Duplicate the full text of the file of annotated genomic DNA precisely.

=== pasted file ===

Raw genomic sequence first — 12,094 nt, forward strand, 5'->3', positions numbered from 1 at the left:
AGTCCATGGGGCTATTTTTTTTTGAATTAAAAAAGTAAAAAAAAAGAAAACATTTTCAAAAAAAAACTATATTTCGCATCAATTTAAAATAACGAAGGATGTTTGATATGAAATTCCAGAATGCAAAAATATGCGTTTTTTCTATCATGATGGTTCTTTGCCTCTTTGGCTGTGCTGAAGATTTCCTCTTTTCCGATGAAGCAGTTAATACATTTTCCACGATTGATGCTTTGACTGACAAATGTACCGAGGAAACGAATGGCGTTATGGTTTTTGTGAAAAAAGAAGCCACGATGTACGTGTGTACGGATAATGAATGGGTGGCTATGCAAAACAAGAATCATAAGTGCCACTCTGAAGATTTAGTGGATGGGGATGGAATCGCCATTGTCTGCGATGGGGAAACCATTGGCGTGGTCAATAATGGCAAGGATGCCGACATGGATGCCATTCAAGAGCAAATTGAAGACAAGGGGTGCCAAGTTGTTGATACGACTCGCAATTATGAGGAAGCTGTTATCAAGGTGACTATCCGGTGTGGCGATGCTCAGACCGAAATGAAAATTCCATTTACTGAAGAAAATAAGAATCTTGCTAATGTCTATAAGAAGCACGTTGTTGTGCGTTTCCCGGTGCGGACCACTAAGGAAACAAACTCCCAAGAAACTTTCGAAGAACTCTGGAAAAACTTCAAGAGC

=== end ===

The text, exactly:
Raw genomic sequence first — 12,094 nt, forward strand, 5'->3', positions numbered from 1 at the left:
AGTCCATGGGGCTATTTTTTTTTGAATTAAAAAAGTAAAAAAAAAGAAAACATTTTCAAAAAAAAACTATATTTCGCATCAATTTAAAATAACGAAGGATGTTTGATATGAAATTCCAGAATGCAAAAATATGCGTTTTTTCTATCATGATGGTTCTTTGCCTCTTTGGCTGTGCTGAAGATTTCCTCTTTTCCGATGAAGCAGTTAATACATTTTCCACGATTGATGCTTTGACTGACAAATGTACCGAGGAAACGAATGGCGTTATGGTTTTTGTGAAAAAAGAAGCCACGATGTACGTGTGTACGGATAATGAATGGGTGGCTATGCAAAACAAGAATCATAAGTGCCACTCTGAAGATTTAGTGGATGGGGATGGAATCGCCATTGTCTGCGATGGGGAAACCATTGGCGTGGTCAATAATGGCAAGGATGCCGACATGGATGCCATTCAAGAGCAAATTGAAGACAAGGGGTGCCAAGTTGTTGATACGACTCGCAATTATGAGGAAGCTGTTATCAAGGTGACTATCCGGTGTGGCGATGCTCAGACCGAAATGAAAATTCCATTTACTGAAGAAAATAAGAATCTTGCTAATGTCTATAAGAAGCACGTTGTTGTGCGTTTCCCGGTGCGGACCACTAAGGAAACAAACTCCCAAGAAACTTTCGAAGAACTCTGGAAAAACTTCAAGAGC